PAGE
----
What is above the fold?
The above the fold section of a website is the content that’s shown before the user scrolls down. All the content below that is referred to as “below the fold.”
Above the fold – the history
To understand where the term “above the fold” comes from, we need to think about the times when newspapers were the main way that information got around. Newspapers were printed on very large pages and displayed on newsstands, where they’d be folded in half. This meant people walking by could only see the content above the—literal—fold!
Newspaper editors printed their most eye-catching headlines on the top half of the page to catch the attention of passersby, increasing the chances they’d purchase the paper.
In the Internet era, the goal is still the same: grab the users’ attention right from the get-go.
Why does above the fold content matter?
The content you place above the fold is incredibly important because you only have 8 seconds to catch a new visitor’s attention. If your above the fold content isn’t engaging, you’ll lose lots of visitors.
Because of its high visibility, your above the fold content should get straight to the point and clearly communicate the main content or message of your website. You can place ads, primary calls to action, or other important information above the fold.
A revealing study by Google recently showed that ads appearing above the fold were seen 73% of the time, while those below the fold were seen only 44% of the time.
How to optimize your above the fold content?
As you can tell, your above the fold “real estate” is space you definitely don’t want to waste. Here are some best practices for optimizing your above the fold content.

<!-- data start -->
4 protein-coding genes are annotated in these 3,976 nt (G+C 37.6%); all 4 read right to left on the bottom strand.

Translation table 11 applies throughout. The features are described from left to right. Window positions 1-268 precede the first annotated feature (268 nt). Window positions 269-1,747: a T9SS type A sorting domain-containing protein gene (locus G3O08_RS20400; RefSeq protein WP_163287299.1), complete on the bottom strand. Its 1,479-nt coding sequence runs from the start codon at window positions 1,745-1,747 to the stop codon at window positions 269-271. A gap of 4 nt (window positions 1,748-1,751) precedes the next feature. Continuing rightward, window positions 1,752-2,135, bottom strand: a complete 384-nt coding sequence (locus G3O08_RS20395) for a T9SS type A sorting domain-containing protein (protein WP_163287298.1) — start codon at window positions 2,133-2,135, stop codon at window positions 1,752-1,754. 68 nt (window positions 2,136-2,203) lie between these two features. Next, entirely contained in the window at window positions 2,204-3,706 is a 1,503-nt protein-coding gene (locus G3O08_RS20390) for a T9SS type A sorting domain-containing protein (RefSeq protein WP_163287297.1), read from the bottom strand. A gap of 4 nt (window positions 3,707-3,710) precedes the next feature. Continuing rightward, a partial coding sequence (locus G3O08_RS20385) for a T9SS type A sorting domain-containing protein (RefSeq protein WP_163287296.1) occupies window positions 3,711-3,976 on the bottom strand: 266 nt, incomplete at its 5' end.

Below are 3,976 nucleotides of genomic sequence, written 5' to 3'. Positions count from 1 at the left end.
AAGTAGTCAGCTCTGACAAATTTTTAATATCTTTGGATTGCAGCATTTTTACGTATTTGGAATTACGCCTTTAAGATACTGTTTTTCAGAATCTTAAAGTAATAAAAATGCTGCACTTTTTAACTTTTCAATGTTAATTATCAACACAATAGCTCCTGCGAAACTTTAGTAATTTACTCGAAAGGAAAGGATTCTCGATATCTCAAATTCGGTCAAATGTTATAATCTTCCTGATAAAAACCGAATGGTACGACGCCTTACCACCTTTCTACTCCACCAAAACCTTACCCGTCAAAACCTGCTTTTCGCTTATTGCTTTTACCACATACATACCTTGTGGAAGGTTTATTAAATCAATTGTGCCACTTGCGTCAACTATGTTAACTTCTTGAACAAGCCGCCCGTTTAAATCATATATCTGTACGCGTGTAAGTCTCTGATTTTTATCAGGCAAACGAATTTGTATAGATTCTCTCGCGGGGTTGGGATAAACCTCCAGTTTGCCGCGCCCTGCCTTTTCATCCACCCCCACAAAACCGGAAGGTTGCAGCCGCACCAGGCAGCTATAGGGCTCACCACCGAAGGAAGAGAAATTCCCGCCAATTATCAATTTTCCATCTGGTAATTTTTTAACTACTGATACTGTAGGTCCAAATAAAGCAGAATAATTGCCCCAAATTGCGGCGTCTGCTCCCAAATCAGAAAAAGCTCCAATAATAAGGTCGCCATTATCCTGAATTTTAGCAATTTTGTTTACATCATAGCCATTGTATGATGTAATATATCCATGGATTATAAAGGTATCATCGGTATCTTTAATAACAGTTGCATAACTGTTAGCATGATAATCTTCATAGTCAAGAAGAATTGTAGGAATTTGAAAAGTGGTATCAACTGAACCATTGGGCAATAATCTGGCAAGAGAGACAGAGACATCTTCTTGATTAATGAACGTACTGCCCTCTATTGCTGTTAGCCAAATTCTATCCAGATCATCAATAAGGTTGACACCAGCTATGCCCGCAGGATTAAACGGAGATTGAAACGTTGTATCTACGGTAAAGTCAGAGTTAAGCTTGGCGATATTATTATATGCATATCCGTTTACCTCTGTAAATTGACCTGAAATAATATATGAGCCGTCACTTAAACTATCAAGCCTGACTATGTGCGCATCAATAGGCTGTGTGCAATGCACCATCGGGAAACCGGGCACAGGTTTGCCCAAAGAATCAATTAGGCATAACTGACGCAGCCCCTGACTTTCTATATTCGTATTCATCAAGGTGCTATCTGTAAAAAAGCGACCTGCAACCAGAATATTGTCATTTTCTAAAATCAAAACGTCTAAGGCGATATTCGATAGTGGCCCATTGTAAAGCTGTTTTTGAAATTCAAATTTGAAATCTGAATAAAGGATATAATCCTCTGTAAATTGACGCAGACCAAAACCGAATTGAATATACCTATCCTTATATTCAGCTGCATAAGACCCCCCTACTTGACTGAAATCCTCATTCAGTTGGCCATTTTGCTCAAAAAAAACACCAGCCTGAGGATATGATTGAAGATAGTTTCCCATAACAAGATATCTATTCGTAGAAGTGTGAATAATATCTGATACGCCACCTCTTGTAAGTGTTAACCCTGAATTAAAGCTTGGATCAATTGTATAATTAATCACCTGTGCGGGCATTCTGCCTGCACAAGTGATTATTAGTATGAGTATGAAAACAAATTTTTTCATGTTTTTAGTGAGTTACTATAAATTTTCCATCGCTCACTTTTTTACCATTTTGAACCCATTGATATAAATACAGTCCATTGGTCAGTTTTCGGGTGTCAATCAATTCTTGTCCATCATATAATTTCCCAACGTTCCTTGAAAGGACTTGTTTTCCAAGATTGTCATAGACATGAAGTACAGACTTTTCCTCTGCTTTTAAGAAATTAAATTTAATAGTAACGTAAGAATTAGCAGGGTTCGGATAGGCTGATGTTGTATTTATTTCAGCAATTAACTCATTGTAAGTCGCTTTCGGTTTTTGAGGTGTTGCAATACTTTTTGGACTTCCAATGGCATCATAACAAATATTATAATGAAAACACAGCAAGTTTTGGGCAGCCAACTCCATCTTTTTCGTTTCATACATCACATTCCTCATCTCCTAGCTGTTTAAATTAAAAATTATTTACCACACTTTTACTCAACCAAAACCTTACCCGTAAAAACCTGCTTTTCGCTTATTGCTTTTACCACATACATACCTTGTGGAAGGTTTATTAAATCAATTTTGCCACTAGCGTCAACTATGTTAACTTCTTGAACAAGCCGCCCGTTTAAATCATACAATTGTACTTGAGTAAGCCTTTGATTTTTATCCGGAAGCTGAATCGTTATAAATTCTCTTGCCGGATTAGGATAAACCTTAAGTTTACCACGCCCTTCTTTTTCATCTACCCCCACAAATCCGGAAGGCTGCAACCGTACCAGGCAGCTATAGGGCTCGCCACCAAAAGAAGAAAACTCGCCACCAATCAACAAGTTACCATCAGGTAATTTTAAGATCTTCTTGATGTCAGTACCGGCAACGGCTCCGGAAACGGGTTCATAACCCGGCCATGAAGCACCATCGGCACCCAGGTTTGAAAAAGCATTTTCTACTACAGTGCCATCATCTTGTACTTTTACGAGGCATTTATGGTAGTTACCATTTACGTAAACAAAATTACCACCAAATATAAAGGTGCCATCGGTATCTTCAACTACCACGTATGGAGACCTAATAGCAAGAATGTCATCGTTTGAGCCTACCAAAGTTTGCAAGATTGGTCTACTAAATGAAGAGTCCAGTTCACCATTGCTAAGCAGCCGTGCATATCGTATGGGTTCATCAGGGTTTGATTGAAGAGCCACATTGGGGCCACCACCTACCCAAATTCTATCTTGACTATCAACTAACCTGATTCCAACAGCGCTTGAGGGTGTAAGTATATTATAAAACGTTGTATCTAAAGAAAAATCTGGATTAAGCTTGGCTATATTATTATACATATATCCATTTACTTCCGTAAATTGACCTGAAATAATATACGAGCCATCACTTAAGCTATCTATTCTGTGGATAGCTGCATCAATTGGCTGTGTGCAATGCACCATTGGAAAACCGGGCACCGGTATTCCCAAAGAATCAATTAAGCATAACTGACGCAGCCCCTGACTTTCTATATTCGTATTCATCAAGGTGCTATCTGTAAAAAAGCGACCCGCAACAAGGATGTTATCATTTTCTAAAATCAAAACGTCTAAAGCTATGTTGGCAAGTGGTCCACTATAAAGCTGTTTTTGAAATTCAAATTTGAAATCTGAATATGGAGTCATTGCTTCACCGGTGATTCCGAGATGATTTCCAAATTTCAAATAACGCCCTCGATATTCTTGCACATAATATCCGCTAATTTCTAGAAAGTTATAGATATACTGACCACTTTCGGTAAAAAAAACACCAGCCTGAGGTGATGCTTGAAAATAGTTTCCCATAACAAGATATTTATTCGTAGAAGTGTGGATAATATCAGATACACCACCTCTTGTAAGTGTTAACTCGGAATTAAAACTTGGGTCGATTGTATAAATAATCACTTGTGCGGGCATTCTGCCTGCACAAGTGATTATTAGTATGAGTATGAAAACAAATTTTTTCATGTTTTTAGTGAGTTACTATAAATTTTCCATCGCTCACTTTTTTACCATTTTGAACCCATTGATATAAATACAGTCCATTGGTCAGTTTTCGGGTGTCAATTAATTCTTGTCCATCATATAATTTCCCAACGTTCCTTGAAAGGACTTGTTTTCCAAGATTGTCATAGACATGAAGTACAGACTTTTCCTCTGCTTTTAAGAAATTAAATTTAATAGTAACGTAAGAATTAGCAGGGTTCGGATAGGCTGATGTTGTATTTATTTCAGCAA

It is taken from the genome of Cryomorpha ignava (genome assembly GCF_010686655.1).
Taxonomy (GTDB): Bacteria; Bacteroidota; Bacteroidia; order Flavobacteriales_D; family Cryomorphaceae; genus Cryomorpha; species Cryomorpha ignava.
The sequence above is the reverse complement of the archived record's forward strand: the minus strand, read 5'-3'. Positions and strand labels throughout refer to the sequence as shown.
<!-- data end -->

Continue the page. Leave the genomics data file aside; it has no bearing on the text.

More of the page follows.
1. Add a catchy H1 tag
Your H1 tag (also known as the heading tag) is the first thing your visitor sees. It should be engaging and designed to hook the visitor’s attention.
You want to communicate your USP (unique selling point) and give a little teaser about what the visitor can expect further down the page.
In the example below, HubSpot uses a very catchy H1 tag combined with a bold, attention-grabbing background color.
2. Use clear CTA buttons
The HubSpot example also demonstrates our next best practice— clear CTA buttons. Notice how the primary CTA button, “Get a demo,” and the secondary CTA button, “Get started for free,” are well-placed and clear?
Before you create your CTA, ask yourself: what do you want visitors to do? (Join your email list, book a call, start to use your software, etc.)
For the most powerful, effective CTA, make sure it’s:
- captures your visitor’s attention, and
- urges them to take action.
Like HubSpot, OptiMonk uses a clear CTA encouraging visitors to sign up for a free account.
3. Place important content above the fold
Since it’s the first thing visitors see, all the most vital information should be placed here. But be careful: this doesn’t mean you need to cram everything in… be selective. Curate your content carefully. Avoid huge banners, which can easily ruin your conversion rates and take up valuable space that could be used more effectively.
Remember to add your main keywords above the fold. And who’s more skilled at placing content than the New York Times itself?
4. Make your web design responsive
Responsive web design has a big impact on the overall user experience. Today, since most people browse on their phones or tablets, it’s absolutely crucial to make sure your web design works and looks great on all screens. Tailor the experience and your messages for all devices for the best results.